A lot of people are leaning on loved ones to help deal with all the changes and disruption to their everyday lives, and this is true of children as well. Be open with your concerns and worries, but keep them appropriate to the child’s age. Teachers are invaluable role models in their students’ lives, and simply knowing that we share many of the same thoughts and feelings they do can do a lot to validate their feelings and concerns. But be sure to also share positive stories, ways to give back, and helpful coping mechanisms. Open and clear communication is key for helping your students continue to see you as a trusted support for them.
- Keep an eye out for behavioral changes and other signs students are struggling.
These will be different by age group, but not all students will make it clear that they’re having a hard time. By regularly checking in, you’ll be more likely to pick up on changes that could indicate they need some help. If your student has suddenly stopped attending synchronous lessons, is no longer submitting coursework, or seems otherwise “off,” it can be a signal that they need help. This is particularly true with older students, who may already have been working hard to be more independent and forge their own path.
- Keep up with your social and professional connections.
Share what’s been working well for you with your colleagues. Doing so can help you build a stronger support system both for yourself and your students, and clue you into what practices have been most successful and why. Plus, there’s no reason for you to be doing this work alone.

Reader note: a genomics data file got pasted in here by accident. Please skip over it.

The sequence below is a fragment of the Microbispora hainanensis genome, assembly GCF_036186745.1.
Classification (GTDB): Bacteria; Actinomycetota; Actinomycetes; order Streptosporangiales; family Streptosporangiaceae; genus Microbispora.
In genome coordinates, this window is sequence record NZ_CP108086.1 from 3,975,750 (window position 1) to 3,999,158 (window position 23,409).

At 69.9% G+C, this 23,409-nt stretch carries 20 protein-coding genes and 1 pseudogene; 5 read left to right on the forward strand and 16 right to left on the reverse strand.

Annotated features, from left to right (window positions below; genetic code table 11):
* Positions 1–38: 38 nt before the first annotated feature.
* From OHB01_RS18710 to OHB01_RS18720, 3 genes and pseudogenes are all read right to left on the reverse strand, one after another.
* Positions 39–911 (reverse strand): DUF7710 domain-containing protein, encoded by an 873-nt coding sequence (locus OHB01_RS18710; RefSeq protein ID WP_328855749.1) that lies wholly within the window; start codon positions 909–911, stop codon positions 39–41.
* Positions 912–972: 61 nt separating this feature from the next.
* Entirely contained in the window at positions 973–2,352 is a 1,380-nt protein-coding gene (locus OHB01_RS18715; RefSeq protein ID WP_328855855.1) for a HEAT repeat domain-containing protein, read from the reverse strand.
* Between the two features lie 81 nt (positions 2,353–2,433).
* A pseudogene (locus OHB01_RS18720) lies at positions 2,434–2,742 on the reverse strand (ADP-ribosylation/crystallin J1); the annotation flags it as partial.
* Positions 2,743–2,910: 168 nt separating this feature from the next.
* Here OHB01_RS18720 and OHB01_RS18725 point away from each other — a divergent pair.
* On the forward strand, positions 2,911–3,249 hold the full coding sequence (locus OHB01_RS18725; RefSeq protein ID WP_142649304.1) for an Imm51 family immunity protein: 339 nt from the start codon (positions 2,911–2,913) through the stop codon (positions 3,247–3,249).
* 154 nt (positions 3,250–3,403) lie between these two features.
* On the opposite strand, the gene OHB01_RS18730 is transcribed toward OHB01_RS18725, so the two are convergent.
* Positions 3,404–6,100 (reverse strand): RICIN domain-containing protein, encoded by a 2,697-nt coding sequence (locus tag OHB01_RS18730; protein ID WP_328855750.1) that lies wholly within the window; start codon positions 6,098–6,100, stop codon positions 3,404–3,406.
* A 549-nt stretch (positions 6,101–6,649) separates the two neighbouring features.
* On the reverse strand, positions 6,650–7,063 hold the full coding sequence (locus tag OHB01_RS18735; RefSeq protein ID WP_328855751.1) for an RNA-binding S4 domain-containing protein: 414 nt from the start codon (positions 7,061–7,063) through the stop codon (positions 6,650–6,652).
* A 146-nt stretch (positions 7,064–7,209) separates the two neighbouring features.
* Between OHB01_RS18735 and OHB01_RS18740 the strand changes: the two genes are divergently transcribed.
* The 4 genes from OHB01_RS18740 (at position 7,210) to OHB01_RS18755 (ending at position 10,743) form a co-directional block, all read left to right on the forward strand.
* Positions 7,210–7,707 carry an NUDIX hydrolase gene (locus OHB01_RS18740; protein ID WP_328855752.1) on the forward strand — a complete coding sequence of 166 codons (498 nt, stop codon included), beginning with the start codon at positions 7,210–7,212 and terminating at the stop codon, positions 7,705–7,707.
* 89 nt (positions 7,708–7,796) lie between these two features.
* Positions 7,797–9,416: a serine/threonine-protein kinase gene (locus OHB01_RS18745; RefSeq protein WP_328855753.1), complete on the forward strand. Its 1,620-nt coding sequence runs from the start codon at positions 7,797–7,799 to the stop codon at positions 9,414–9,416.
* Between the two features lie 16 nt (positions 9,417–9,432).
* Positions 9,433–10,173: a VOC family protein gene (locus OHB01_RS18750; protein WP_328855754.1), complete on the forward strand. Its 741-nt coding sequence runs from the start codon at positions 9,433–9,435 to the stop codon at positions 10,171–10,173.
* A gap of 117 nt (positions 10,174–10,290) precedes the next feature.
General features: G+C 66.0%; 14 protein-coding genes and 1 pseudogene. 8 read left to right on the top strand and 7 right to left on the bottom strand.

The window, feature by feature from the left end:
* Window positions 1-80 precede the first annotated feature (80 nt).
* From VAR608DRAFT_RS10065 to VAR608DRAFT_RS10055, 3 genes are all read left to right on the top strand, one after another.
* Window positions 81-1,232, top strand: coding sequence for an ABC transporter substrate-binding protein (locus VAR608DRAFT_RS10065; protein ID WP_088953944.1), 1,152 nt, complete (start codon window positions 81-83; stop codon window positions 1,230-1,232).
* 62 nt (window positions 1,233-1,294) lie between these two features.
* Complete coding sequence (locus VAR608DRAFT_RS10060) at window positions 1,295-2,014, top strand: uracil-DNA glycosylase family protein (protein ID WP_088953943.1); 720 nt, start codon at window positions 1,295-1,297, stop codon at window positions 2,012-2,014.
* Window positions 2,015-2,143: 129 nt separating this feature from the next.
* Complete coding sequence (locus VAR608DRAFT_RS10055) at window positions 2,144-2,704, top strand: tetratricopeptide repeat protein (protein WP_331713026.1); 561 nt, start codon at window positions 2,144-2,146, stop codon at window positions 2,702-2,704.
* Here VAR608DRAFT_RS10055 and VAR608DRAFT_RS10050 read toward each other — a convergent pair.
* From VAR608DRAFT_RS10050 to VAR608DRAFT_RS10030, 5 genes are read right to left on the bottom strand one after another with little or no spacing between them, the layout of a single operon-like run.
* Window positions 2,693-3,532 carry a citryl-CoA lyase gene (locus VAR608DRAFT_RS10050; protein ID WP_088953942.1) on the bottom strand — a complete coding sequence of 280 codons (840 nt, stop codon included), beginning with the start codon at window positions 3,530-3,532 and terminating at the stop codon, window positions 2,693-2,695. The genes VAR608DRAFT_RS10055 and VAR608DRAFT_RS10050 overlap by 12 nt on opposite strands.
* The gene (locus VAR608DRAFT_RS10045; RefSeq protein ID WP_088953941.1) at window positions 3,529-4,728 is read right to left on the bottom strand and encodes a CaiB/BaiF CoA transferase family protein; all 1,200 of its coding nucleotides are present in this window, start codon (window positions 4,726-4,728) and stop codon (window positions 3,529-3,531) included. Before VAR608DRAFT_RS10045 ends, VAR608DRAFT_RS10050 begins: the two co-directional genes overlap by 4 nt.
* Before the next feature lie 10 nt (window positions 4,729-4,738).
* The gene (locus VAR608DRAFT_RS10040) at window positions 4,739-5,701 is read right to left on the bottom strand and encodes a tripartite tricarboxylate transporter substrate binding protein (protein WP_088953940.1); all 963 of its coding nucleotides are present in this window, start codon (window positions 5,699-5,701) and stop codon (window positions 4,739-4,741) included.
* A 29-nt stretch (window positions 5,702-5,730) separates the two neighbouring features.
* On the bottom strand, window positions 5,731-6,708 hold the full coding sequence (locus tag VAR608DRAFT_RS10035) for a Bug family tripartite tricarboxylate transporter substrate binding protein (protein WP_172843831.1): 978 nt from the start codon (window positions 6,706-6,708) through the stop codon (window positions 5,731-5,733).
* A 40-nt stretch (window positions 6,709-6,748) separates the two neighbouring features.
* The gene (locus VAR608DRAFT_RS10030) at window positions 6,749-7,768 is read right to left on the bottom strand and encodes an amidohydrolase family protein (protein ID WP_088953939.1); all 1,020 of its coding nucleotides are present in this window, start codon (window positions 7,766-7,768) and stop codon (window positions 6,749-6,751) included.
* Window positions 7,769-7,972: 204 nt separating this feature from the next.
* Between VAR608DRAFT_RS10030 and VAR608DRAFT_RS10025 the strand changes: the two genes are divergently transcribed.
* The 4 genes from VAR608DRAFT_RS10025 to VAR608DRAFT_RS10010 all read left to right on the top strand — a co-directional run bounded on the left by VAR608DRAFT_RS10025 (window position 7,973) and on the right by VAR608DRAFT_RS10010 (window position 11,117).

Lots of other resources can help you care for your own and your students’ social and emotional health during the pandemic, including the following:
- CDC Guidance for Stress and Coping during the Pandemic
- CASEL CARES: SEL Resources during COVID-19
- Purpose Prep Coronavirus Resources for Families, Students, and Educators
- Common Sense Media’s Resources for Families During the Coronavirus Pandemic
- National Child Traumatic Stress Network’s Taking Care of Yourself
In addition to those resources, more formal social and emotional learning resources exist for students of all ages and educators, which can help in prioritizing everyone’s social and emotional health during the pandemic.
And remember—all of this can be applied both now and in the future. When schools reopen, they may look significantly different for both educators and students. Not to mention the fact that students will be playing catch-up for a while and readjusting to life at school after nearly half a year away, so keep these and other helpful resources in mind as the situation continues to evolve.
Badalamenti, J. (2020, April 22). 6 ways to bring calm to distance learning in a pandemic. eSchool News. https://www.eschoolnews.com/2020/04/22/6-ways-to-bring-calm-to-distance-learning-in-a-pandemic/?all
Bologna, C. (2020, March 31). How To Care For Your Kids’ Mental Health During The COVID-19 Pandemic. HuffPost. https://www.huffpost.com/entry/kids-mental-health-coronavirus_l_5e81fb57c5b66149226b540e
Pearson, C. (2020, April 21). Coronavirus Anxiety Is Seriously Affecting Teens. Here’s How To Help. HuffPost. https://www.huffpost.com/entry/teens-coronavirus-anxiety-help_l_5e9f3f15c5b6bd3a71eb78b4
Tate, E. (2020, April 16). For Educators, Being ‘Always-On’ During COVID-19 Can Lead to Burnout. EdSurge. https://www.edsurge.com/news/2020-04-16-for-educators-an-always-on-mentality-during-covid-19-can-lead-to-burnout